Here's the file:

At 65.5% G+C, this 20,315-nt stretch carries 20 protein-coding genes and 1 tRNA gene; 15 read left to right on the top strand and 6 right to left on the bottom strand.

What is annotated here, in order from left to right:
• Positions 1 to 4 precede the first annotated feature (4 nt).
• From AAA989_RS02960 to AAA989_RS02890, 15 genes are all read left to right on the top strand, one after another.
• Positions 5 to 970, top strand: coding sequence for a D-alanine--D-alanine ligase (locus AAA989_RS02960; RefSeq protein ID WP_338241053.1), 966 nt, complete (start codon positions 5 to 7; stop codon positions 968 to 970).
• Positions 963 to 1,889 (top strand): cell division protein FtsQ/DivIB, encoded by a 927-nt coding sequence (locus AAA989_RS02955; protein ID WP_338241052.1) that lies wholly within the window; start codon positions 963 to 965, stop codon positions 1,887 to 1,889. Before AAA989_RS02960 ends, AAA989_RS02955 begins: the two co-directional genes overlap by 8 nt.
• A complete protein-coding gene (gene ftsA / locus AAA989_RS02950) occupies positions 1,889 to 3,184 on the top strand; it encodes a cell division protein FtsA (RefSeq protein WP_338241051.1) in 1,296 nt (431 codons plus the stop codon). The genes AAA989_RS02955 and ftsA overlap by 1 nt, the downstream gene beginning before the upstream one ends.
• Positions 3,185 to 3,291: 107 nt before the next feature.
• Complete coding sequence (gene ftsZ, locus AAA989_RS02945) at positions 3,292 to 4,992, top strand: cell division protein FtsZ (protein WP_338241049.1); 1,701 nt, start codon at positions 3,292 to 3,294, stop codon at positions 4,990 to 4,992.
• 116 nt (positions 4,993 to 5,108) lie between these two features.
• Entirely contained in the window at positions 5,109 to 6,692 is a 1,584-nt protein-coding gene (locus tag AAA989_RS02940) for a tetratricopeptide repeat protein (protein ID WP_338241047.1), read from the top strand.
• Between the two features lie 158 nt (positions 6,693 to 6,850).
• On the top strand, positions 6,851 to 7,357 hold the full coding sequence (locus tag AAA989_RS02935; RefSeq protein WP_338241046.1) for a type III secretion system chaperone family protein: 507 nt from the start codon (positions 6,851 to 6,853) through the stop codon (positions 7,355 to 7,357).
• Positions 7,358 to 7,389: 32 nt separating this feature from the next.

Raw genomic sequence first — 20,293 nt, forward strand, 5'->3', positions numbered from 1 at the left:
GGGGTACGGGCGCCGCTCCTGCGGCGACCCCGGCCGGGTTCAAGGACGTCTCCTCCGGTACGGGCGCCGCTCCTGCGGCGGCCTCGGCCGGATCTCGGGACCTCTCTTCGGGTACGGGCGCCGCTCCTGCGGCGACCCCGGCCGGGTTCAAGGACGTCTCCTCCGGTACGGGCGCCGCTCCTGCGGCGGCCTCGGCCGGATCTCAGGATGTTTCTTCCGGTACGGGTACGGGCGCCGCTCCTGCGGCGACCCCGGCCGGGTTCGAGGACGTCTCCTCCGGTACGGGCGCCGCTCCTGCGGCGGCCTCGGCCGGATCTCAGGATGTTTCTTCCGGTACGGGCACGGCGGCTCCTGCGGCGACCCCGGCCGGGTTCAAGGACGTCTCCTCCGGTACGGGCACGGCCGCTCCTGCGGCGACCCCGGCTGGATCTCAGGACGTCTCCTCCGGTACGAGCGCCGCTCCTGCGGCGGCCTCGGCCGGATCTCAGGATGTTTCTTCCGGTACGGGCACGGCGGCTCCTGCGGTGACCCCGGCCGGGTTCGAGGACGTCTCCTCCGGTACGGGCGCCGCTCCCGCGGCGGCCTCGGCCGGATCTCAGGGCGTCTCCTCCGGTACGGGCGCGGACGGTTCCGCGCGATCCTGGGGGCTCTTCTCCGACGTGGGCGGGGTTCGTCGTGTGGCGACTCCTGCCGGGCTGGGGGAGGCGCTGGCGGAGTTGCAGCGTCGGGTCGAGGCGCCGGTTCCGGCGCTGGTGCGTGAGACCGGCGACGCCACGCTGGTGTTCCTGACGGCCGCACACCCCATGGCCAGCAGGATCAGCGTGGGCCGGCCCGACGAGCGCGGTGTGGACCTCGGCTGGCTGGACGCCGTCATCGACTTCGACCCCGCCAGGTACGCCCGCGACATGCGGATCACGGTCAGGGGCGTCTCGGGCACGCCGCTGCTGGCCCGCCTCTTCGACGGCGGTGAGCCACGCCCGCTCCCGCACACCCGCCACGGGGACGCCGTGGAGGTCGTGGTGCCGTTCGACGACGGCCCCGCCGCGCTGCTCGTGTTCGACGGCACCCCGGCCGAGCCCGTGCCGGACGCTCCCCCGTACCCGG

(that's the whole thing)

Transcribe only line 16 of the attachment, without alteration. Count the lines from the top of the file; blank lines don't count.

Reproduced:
GGGGTACGGGCGCCGCTCCTGCGGCGACCCCGGCCGGGTTCAAGGACGTCTCCTCCGGTACGGGCGCCGCTCCTGCGGCGGCCTCGGCCGGATCTCGGGACCTCTCTTCGGGTACGGGCGCCGCTCCTGCGGCGACCCCGGCCGGGTTCAAGGACGTCTCCTCCGGTACGGGCGCCGCTCCTGCGGCGGCCTCGGCCGGATCTCAGGATGTTTCTTCCGGTACGGGTACGGGCGCCGCTCCTGCGGCGACCCCGGCCGGGTTCGAGGACGTCTCCTCCGGTACGGGCGCCGCTCCTGCGGCGGCCTCGGCCGGATCTCAGGATGTTTCTTCCGGTACGGGCACGGCGGCTCCTGCGGCGACCCCGGCCGGGTTCAAGGACGTCTCCTCCGGTACGGGCACGGCCGCTCCTGCGGCGACCCCGGCTGGATCTCAGGACGTCTCCTCCGGTACGAGCGCCGCTCCTGCGGCGGCCTCGGCCGGATCTCAGGATGTTTCTTCCGGTACGGGCACGGCGGCTCCTGCGGTGACCCCGGCCGGGTTCGAGGACGTCTCCTCCGGTACGGGCGCCGCTCCCGCGGCGGCCTCGGCCGGATCTCAGGGCGTCTCCTCCGGTACGGGCGCGGACGGTTCCGCGCGATCCTGGGGGCTCTTCTCCGACGTGGGCGGGGTTCGTCGTGTGGCGACTCCTGCCGGGCTGGGGGAGGCGCTGGCGGAGTTGCAGCGTCGGGTCGAGGCGCCGGTTCCGGCGCTGGTGCGTGAGACCGGCGACGCCACGCTGGTGTTCCTGACGGCCGCACACCCCATGGCCAGCAGGATCAGCGTGGGCCGGCCCGACGAGCGCGGTGTGGACCTCGGCTGGCTGGACGCCGTCATCGACTTCGACCCCGCCAGGTACGCCCGCGACATGCGGATCACGGTCAGGGGCGTCTCGGGCACGCCGCTGCTGGCCCGCCTCTTCGACGGCGGTGAGCCACGCCCGCTCCCGCACACCCGCCACGGGGACGCCGTGGAGGTCGTGGTGCCGTTCGACGACGGCCCCGCCGCGCTGCTCGTGTTCGACGGCACCCCGGCCGAGCCCGTGCCGGACGCTCCCCCGTACCCGG